CHARLOTTESVILLE, NOV. 9 -- Virginia defensive end Chris Slade, one of 13 black starters on the 11th-ranked Cavaliers, said today it would be "hypocritical" of the Fiesta Bowl in Tempe, Ariz., to host an event involving black athletes. Slade also expressed strong reservations about the team playing in the New Year's Day game should Virginia be invited.

"They figure they can get money off the black athletes, so why not use them?" Slade said. "I'd feel somewhat used because I'm black and Martin Luther King means a lot to me. We have to have second thoughts because they don't respect his day."

The controversy has been brewing for some time in Arizona, but it came to a head this week when voters defeated a referendum that would have adopted Martin Luther King Jr.'s birthday as a holiday in the state.

"I definitely would feel uncomfortable playing out there knowing they don't celebrate Martin Luther King Day," said the defensive end, who leads the team in sacks. "It's frustrating to know that society is still like this and that a certain state is not going to celebrate his birthday. It's going to have an effect on the team."

A decision seems inevitable since Fiesta Bowl officials already have decided to invite the Cavaliers, according to a report in the Roanoke Times & World Herald.

Although other voices on campus have been raised against Virginia going to Tempe, at least one athlete and the student council president questioned the effectiveness of a boycott.

"It's definitely an unfortunate situation," said Virginia Student Council President Lee Barnes, the first black in school history to hold the office. "But Virginia should go as far as they can go and play wherever they can play. You have to decide why you're starting a war, and pick your battle carefully. It would be one thing if boycotting would have an effect on Arizona voters, but that's unlikely."

In its lead editorial today, the Cavalier Daily, the Virginia student newspaper, urged President John Casteen and Athletic Director Jim Copeland to use caution before committing to the Fiesta Bowl.

"The Fiesta Bowl may very well be Virginia's best bowl opportunity this year," the paper's managing board wrote. "But that doesn't mean the University community shouldn't stop and consider things other than the riches and glory that accompany a New Year's Day game."

Virginia Coach George Welsh, queried about the situation before leaving this afternoon for the Cavaliers' game Saturday at North Carolina, said he has not been contacted by either Virginia Gov. Doug Wilder -- the nation's first elected black governor -- or the Rev. Jesse L. Jackson, whose son Yusef is a Cavaliers linebacker. Asked if the matter concerned him, Welsh replied, "Not right now, we're playing North Carolina."

Casteen and Wilder declined to comment on the issue through spokesmen this afternoon. Jackson could not be reached for comment.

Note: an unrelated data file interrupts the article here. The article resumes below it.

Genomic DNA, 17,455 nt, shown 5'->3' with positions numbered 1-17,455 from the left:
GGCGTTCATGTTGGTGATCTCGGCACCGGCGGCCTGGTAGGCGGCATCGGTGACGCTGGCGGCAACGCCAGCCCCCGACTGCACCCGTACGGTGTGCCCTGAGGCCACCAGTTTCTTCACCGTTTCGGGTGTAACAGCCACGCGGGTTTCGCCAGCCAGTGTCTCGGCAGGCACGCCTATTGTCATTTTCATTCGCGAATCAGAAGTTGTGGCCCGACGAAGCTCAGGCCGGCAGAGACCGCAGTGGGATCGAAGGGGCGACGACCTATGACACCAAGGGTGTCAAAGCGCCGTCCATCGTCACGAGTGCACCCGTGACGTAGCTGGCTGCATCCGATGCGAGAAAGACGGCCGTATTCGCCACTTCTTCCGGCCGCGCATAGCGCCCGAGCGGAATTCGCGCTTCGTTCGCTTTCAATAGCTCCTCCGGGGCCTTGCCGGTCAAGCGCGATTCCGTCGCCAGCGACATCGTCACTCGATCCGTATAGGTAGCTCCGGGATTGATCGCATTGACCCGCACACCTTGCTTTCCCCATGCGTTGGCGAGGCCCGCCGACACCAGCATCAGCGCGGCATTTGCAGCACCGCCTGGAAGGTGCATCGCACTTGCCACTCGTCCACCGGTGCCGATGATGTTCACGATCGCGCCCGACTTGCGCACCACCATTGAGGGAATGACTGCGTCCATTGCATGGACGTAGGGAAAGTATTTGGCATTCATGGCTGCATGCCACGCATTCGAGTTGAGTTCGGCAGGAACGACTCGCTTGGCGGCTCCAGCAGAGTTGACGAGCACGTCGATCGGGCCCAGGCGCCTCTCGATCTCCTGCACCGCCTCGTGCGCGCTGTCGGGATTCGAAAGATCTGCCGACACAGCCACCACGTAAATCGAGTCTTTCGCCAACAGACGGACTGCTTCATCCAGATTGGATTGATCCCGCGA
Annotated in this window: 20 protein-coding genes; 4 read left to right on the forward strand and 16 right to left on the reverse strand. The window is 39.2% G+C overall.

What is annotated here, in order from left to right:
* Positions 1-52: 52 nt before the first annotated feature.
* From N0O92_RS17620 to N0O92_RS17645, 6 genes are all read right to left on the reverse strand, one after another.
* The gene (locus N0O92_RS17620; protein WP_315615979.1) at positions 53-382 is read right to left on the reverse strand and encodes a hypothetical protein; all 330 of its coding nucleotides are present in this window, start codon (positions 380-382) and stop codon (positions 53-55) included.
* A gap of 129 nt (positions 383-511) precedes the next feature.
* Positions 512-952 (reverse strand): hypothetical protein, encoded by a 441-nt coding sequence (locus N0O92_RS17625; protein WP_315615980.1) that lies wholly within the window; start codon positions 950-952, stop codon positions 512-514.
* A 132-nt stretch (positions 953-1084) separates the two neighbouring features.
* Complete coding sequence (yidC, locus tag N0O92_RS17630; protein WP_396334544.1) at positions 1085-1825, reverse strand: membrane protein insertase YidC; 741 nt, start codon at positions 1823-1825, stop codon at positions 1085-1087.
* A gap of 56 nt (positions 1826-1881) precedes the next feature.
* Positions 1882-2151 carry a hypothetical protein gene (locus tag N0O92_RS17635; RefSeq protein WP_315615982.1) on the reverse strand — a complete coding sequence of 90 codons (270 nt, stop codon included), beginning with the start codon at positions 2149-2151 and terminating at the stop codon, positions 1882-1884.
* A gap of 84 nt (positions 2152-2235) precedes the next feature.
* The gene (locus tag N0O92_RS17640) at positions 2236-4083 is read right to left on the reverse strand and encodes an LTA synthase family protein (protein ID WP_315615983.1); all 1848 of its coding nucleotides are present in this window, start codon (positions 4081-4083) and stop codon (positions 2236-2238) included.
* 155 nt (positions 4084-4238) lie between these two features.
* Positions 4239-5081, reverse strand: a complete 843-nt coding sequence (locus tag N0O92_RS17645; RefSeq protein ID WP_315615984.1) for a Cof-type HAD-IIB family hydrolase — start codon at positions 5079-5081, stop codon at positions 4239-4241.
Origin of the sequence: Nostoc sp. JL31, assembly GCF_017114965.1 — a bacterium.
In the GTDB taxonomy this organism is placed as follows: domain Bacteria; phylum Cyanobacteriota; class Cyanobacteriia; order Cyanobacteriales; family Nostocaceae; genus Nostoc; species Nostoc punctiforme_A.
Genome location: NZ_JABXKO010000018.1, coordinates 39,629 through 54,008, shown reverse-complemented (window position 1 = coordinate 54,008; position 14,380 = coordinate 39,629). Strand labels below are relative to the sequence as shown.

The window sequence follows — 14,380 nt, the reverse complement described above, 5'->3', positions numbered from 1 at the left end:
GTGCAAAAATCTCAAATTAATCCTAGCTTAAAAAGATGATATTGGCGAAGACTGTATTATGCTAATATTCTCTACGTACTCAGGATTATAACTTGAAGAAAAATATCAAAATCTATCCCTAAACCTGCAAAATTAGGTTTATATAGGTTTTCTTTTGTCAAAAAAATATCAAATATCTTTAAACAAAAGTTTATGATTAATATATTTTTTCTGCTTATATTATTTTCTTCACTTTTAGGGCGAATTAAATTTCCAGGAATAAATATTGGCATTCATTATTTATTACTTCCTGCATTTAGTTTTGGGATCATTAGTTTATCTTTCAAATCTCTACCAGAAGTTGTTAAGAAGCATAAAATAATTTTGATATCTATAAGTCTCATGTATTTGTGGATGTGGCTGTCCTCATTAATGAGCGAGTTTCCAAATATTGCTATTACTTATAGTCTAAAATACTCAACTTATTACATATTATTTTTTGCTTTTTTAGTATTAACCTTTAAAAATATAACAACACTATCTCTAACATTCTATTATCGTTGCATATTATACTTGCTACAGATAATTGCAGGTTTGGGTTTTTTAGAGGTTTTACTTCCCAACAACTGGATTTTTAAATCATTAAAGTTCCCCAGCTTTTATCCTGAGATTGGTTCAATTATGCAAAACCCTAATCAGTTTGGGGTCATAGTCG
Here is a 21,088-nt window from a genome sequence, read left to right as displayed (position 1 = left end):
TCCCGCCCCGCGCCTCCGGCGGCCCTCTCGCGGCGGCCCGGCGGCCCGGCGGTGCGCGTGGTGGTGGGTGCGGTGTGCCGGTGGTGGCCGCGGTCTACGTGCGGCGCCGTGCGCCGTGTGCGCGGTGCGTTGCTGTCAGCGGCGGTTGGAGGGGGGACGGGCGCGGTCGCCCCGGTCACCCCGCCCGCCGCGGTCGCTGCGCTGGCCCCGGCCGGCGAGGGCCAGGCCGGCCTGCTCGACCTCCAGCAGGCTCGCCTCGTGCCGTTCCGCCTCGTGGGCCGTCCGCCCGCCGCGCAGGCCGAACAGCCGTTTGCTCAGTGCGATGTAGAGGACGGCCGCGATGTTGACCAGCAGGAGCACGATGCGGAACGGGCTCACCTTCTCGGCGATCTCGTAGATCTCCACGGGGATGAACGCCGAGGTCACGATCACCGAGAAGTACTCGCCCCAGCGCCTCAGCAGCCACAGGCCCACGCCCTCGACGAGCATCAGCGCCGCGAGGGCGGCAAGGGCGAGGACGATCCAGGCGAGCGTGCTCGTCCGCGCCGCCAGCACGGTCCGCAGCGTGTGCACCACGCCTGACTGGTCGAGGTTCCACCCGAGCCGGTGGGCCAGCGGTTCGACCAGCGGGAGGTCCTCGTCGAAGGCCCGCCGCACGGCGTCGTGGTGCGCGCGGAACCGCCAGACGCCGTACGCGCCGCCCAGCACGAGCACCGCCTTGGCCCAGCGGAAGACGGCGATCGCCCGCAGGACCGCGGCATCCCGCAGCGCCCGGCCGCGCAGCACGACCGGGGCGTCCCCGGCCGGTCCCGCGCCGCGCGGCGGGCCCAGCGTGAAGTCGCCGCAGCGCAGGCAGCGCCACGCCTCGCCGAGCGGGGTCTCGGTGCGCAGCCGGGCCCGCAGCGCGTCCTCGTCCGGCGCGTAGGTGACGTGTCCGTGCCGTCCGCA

School and bowl sources indicated Tuesday morning that Virginia would accept an informal invitation to play in the Fiesta Bowl. But the Arizona vote caused school officials to reconsider their prospects.

Rick Turner, dean of the university's Afro-American Affairs, said Thursday that Arizona didn't deserve "any citizen from the state of Virginia or a quality institution like the University of Virginia," and that he would discuss the issue with Copeland this morning. Neither returned phone calls today.

The Fiesta awards each team between $2.5 million and $2.8 million, which would be the biggest payday ever for Virginia, which last season received a berth to the Florida Citrus Bowl -- its first New Year's Day game. Morrison Warren, a member of the Fiesta Bowl's board of directors, served as the bowl's president and became the first black member of a bowl board. The bowl has given its staff a paid holiday for Martin Luther King Day the last two years.

Tackle Paul Collins said the impact of Virginia, which has two black captains and four black graduate students, playing in the bowl would be "a positive thing."

"I don't see how in this time and age, an attitude like that can still permeate our society," he said. "But I think we can have a positive effect by going there and showing these people that they're missing the boat. We could do a whole lot more justice going out and participating in their bowl. I think it would be a bad precedent by not going out there."

Official bowl invitations can be extended Nov. 24, although most bowls complete informal agreements long before that date. Fiesta officials indicated this week that Copeland told them following the Cavaliers' 41-38 loss to Georgia Tech that he was very interested in the Fiesta.

"We don't know what's going to happen yet," Slade said. "It might get to a point where we have no real choice -- either the Fiesta or a smaller bowl. It's a shame we have to make a decision on a bowl because of a racial issue, but if push comes to shove we'll go play in another bowl instead of playing in Tempe if the people in Arizona feel that way about Martin Luther King."